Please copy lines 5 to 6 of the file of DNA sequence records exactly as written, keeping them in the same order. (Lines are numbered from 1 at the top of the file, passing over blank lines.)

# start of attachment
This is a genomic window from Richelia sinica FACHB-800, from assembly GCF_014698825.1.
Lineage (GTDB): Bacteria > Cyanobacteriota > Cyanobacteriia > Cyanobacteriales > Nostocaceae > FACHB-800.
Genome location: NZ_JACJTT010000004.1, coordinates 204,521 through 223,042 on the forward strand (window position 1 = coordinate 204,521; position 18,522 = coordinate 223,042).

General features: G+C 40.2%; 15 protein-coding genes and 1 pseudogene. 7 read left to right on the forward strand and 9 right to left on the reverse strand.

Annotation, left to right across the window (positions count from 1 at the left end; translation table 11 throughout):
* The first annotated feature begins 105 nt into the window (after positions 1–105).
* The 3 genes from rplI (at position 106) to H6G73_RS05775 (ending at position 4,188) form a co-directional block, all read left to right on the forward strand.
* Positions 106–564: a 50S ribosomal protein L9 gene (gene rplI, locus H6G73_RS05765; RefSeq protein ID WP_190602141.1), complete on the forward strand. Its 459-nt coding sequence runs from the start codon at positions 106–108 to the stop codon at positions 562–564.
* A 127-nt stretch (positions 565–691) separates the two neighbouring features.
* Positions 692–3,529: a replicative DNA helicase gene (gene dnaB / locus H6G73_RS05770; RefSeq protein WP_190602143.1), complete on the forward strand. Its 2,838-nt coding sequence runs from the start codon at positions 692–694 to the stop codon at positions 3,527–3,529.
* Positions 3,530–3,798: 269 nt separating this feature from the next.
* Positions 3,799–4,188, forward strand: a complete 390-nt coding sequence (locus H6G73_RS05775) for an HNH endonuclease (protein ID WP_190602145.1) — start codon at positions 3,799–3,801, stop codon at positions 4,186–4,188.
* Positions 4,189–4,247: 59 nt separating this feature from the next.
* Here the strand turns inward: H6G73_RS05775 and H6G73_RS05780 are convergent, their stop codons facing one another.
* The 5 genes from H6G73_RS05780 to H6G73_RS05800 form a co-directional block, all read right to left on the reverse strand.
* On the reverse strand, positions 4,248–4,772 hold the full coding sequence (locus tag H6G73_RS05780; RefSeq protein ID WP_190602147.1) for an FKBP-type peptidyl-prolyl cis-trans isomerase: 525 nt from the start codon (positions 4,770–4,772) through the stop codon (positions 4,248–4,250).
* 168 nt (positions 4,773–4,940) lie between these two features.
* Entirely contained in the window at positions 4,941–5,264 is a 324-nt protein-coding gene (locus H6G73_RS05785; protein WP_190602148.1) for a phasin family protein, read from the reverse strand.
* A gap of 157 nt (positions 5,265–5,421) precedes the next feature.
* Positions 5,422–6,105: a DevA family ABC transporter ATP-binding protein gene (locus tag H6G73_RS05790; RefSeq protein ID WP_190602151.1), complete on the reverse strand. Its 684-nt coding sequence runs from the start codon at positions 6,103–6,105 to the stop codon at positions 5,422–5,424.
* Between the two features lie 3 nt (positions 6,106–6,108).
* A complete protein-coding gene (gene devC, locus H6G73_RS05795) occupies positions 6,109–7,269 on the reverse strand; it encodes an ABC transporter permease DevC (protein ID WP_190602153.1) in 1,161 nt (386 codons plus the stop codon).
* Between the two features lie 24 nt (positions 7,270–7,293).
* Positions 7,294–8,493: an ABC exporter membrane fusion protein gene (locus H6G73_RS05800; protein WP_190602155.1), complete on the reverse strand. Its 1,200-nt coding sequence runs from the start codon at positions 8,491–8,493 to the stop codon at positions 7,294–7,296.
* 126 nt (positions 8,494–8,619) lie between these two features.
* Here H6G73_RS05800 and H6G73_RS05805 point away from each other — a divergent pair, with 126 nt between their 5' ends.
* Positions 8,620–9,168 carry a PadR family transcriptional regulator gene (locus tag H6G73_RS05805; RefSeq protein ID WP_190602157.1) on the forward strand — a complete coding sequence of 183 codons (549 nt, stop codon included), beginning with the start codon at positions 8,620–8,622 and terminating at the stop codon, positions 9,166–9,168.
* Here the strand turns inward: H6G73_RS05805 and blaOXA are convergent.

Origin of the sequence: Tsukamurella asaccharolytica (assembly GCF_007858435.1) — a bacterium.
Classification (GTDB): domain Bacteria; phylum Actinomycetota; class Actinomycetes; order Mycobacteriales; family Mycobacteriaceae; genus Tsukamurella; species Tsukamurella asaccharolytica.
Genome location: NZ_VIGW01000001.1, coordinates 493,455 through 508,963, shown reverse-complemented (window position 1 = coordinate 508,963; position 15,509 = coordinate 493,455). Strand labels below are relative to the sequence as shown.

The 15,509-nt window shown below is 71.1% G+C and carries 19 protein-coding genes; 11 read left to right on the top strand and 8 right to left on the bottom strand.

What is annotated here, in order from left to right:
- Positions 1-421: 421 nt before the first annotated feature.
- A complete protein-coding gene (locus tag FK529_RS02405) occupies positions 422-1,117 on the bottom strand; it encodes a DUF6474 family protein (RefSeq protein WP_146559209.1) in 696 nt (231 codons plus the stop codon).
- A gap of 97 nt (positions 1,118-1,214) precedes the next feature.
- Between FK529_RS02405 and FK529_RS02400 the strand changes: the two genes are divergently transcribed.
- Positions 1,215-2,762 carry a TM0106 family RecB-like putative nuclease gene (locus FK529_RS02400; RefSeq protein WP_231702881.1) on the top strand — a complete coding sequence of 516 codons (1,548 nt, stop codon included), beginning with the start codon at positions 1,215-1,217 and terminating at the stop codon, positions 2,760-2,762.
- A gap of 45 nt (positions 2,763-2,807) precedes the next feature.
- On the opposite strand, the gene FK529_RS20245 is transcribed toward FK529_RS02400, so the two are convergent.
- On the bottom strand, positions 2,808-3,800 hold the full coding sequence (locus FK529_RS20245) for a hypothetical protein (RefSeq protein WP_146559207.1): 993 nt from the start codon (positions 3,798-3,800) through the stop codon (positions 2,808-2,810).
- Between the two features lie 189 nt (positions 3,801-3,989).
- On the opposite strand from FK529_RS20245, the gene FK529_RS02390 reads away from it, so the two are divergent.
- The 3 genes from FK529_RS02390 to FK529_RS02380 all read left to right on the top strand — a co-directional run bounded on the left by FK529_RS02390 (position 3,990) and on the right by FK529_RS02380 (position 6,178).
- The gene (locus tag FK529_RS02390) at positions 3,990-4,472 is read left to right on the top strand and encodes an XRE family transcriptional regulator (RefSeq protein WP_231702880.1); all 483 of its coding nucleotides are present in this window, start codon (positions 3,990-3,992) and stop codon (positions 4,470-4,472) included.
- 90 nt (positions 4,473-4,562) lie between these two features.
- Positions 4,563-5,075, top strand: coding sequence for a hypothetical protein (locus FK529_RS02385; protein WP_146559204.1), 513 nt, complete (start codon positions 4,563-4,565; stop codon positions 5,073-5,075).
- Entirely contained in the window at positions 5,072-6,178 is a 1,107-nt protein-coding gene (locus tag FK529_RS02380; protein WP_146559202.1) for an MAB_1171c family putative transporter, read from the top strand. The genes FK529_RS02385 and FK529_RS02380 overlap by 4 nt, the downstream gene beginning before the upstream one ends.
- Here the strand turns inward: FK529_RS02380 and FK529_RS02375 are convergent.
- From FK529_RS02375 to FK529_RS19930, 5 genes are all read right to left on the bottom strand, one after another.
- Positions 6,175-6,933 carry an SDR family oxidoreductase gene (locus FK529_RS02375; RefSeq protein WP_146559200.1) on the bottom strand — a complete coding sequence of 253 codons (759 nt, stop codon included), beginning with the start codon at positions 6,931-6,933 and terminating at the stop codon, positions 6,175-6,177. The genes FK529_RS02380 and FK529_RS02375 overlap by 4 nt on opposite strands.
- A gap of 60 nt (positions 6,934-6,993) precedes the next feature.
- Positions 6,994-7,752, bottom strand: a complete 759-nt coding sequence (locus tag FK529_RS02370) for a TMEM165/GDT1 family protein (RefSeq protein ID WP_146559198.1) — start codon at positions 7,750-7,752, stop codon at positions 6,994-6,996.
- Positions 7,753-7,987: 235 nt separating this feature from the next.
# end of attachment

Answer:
Annotation, left to right across the window (positions count from 1 at the left end; translation table 11 throughout):
* The first annotated feature begins 105 nt into the window (after positions 1–105).